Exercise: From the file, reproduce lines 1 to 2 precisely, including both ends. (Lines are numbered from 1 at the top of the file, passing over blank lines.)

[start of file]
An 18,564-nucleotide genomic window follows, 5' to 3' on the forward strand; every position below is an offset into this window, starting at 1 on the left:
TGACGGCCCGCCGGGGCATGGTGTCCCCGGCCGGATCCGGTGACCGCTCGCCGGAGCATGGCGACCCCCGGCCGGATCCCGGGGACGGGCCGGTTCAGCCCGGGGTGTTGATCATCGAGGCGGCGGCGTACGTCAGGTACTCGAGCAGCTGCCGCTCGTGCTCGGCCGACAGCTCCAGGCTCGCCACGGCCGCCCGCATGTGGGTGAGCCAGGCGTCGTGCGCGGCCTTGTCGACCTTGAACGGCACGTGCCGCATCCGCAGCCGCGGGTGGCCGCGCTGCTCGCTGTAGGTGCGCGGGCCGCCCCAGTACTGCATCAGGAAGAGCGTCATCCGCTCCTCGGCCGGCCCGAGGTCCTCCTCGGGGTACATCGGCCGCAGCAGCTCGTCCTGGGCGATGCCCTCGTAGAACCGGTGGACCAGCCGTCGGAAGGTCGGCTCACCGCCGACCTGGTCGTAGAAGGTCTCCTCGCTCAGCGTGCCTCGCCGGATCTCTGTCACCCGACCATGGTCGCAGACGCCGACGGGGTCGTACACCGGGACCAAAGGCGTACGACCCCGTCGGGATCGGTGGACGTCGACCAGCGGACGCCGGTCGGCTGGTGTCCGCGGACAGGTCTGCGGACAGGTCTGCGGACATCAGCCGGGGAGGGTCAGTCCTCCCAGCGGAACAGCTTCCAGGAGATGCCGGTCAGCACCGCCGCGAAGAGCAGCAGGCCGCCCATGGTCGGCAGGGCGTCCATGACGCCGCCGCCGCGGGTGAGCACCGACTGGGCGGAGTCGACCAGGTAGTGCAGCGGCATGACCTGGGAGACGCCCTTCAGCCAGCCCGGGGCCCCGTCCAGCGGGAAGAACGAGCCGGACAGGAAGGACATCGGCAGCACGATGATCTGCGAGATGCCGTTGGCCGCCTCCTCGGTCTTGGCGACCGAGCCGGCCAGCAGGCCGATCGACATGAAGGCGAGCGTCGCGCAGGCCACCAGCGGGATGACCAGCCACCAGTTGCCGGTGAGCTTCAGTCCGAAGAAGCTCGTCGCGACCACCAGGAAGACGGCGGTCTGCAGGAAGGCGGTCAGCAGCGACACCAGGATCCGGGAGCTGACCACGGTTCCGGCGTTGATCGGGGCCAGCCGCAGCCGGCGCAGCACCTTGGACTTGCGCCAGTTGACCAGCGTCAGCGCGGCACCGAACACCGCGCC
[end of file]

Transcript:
An 18,564-nucleotide genomic window follows, 5' to 3' on the forward strand; every position below is an offset into this window, starting at 1 on the left:
TGACGGCCCGCCGGGGCATGGTGTCCCCGGCCGGATCCGGTGACCGCTCGCCGGAGCATGGCGACCCCCGGCCGGATCCCGGGGACGGGCCGGTTCAGCCCGGGGTGTTGATCATCGAGGCGGCGGCGTACGTCAGGTACTCGAGCAGCTGCCGCTCGTGCTCGGCCGACAGCTCCAGGCTCGCCACGGCCGCCCGCATGTGGGTGAGCCAGGCGTCGTGCGCGGCCTTGTCGACCTTGAACGGCACGTGCCGCATCCGCAGCCGCGGGTGGCCGCGCTGCTCGCTGTAGGTGCGCGGGCCGCCCCAGTACTGCATCAGGAAGAGCGTCATCCGCTCCTCGGCCGGCCCGAGGTCCTCCTCGGGGTACATCGGCCGCAGCAGCTCGTCCTGGGCGATGCCCTCGTAGAACCGGTGGACCAGCCGTCGGAAGGTCGGCTCACCGCCGACCTGGTCGTAGAAGGTCTCCTCGCTCAGCGTGCCTCGCCGGATCTCTGTCACCCGACCATGGTCGCAGACGCCGACGGGGTCGTACACCGGGACCAAAGGCGTACGACCCCGTCGGGATCGGTGGACGTCGACCAGCGGACGCCGGTCGGCTGGTGTCCGCGGACAGGTCTGCGGACAGGTCTGCGGACATCAGCCGGGGAGGGTCAGTCCTCCCAGCGGAACAGCTTCCAGGAGATGCCGGTCAGCACCGCCGCGAAGAGCAGCAGGCCGCCCATGGTCGGCAGGGCGTCCATGACGCCGCCGCCGCGGGTGAGCACCGACTGGGCGGAGTCGACCAGGTAGTGCAGCGGCATGACCTGGGAGACGCCCTTCAGCCAGCCCGGGGCCCCGTCCAGCGGGAAGAACGAGCCGGACAGGAAGGACATCGGCAGCACGATGATCTGCGAGATGCCGTTGGCCGCCTCCTCGGTCTTGGCGACCGAGCCGGCCAGCAGGCCGATCGACATGAAGGCGAGCGTCGCGCAGGCCACCAGCGGGATGACCAGCCACCAGTTGCCGGTGAGCTTCAGTCCGAAGAAGCTCGTCGCGACCACCAGGAAGACGGCGGTCTGCAGGAAGGCGGTCAGCAGCGACACCAGGATCCGGGAGCTGACCACGGTTCCGGCGTTGATCGGGGCCAGCCGCAGCCGGCGCAGCACCTTGGACTTGCGCCAGTTGACCAGCGTCAGCGCGGCACCGAACACCGCGCC